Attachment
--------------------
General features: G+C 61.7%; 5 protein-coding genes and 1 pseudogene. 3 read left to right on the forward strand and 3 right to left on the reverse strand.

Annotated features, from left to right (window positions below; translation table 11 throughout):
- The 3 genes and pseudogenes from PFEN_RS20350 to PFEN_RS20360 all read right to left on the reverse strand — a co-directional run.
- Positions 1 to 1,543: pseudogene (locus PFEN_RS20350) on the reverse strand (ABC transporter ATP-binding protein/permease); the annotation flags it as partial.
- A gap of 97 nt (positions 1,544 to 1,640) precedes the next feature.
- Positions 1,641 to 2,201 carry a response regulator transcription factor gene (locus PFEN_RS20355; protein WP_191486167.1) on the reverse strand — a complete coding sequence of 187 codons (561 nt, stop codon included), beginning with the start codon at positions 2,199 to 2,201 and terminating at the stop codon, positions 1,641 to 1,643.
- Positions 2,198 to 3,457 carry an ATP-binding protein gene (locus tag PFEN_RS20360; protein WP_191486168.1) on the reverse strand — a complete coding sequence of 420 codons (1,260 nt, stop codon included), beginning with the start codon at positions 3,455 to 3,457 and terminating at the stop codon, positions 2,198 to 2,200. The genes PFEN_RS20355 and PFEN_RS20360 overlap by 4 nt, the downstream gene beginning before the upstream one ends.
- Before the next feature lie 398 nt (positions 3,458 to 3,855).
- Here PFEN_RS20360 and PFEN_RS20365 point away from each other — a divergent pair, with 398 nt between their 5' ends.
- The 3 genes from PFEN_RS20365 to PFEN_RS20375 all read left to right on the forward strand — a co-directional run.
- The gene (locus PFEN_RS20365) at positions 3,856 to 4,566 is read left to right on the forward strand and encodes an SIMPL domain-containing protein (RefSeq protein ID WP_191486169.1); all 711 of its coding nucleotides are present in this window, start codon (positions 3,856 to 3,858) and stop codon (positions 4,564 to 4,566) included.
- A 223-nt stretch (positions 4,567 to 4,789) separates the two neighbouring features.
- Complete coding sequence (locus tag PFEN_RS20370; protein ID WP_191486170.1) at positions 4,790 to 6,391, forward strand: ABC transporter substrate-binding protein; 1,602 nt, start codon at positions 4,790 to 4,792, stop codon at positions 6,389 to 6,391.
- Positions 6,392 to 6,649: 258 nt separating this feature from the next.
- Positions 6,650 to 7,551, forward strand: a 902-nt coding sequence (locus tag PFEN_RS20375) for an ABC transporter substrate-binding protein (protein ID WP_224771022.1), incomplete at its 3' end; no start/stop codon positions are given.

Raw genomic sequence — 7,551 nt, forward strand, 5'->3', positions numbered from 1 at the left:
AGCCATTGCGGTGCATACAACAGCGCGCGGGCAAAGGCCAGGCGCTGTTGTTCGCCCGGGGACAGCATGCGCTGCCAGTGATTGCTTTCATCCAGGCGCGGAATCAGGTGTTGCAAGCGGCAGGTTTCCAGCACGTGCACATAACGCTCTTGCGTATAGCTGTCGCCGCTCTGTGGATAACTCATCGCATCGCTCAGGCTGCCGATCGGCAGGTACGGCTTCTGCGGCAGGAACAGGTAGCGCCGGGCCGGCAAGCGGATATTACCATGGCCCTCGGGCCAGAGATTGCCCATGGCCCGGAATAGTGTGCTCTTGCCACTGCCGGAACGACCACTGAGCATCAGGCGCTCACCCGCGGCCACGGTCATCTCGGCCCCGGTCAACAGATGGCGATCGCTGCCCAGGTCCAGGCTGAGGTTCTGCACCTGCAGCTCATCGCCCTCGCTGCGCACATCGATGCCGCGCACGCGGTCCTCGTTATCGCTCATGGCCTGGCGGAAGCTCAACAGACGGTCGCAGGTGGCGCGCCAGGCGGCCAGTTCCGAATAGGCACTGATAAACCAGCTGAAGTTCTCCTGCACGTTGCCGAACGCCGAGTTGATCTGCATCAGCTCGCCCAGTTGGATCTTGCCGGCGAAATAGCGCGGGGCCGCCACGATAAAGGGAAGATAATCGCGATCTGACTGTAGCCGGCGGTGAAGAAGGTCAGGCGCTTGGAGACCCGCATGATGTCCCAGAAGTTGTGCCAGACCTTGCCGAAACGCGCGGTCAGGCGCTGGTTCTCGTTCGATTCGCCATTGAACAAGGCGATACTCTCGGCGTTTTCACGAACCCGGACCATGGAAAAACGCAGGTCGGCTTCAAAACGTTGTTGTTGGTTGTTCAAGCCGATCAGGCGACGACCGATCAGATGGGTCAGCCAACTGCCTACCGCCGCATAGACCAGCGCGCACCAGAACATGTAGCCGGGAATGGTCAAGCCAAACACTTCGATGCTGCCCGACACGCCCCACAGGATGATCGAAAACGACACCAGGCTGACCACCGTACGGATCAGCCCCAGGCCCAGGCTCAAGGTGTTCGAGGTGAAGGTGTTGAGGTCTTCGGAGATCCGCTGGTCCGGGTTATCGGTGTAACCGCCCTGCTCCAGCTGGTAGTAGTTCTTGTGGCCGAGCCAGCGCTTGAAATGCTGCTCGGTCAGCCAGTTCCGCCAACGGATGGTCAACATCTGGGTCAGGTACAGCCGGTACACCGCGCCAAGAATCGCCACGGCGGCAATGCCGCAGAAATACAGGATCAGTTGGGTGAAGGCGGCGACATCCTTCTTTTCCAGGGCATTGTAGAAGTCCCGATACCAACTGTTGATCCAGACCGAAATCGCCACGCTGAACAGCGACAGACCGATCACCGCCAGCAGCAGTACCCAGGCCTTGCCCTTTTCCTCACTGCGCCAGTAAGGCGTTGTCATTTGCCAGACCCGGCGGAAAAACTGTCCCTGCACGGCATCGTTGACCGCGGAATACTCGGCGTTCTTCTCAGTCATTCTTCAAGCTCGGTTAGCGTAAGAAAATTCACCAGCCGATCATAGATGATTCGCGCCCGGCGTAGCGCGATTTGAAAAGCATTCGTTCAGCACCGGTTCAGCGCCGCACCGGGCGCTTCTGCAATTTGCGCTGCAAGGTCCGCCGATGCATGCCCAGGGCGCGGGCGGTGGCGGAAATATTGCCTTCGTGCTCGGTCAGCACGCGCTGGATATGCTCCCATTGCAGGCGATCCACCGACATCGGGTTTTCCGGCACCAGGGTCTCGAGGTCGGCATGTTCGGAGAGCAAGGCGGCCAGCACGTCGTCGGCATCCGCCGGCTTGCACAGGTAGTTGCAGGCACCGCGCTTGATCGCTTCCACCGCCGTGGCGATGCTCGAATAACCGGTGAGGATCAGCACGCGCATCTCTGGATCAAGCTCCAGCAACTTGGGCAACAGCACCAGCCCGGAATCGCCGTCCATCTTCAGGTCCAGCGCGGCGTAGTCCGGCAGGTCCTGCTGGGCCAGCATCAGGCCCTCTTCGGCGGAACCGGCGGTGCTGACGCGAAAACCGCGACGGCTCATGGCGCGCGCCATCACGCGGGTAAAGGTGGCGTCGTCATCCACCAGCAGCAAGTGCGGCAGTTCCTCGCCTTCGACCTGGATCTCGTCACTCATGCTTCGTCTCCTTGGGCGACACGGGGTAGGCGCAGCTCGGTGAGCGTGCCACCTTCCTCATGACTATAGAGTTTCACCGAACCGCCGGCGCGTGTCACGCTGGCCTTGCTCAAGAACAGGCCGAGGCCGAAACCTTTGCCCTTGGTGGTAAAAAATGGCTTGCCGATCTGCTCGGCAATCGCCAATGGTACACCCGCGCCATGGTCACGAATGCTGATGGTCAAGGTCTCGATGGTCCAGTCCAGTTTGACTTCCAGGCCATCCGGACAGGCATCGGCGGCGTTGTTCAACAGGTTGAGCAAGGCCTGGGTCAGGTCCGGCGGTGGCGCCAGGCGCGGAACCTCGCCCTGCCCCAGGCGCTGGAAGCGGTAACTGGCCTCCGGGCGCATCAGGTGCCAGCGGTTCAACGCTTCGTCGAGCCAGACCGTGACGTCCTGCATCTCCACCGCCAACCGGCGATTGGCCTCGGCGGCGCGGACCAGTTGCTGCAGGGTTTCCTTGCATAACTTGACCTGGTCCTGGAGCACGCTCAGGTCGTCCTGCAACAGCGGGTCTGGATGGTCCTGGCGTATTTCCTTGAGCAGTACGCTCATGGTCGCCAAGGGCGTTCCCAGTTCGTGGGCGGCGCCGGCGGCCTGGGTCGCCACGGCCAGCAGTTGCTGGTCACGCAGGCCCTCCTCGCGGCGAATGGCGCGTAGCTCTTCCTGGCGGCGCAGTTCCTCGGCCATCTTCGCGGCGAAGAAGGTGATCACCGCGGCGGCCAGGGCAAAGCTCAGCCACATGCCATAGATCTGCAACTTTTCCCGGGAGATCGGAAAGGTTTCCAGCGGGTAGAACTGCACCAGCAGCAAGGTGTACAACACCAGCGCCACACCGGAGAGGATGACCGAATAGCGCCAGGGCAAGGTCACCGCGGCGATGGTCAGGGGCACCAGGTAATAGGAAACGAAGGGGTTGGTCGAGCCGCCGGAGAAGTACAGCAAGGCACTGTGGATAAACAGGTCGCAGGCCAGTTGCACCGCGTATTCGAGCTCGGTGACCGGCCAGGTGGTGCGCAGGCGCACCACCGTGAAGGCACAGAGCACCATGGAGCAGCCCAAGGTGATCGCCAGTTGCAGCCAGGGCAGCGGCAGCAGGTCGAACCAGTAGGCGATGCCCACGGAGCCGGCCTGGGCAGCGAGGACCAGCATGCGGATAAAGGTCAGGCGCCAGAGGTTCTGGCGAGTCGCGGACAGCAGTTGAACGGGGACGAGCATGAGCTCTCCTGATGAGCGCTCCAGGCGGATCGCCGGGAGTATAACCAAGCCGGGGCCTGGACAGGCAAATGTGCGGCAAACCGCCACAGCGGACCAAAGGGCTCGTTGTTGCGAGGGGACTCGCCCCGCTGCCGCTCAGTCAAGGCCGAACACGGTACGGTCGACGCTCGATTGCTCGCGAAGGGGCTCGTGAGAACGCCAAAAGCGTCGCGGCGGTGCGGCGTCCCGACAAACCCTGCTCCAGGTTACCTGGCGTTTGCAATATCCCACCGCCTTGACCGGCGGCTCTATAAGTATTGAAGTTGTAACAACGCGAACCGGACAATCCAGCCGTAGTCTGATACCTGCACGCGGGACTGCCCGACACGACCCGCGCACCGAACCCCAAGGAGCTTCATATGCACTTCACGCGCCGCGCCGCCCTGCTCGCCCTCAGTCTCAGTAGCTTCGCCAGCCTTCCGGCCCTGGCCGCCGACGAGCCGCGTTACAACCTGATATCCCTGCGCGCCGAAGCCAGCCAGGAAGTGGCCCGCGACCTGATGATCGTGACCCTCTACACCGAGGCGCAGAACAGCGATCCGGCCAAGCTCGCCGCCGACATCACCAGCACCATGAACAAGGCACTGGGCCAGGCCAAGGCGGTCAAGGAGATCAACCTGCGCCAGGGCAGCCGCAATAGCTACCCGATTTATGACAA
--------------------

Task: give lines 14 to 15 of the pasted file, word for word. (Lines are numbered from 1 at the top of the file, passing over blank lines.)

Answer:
- Positions 6,392 to 6,649: 258 nt separating this feature from the next.
- Positions 6,650 to 7,551, forward strand: a 902-nt coding sequence (locus tag PFEN_RS20375) for an ABC transporter substrate-binding protein (protein ID WP_224771022.1), incomplete at its 3' end; no start/stop codon positions are given.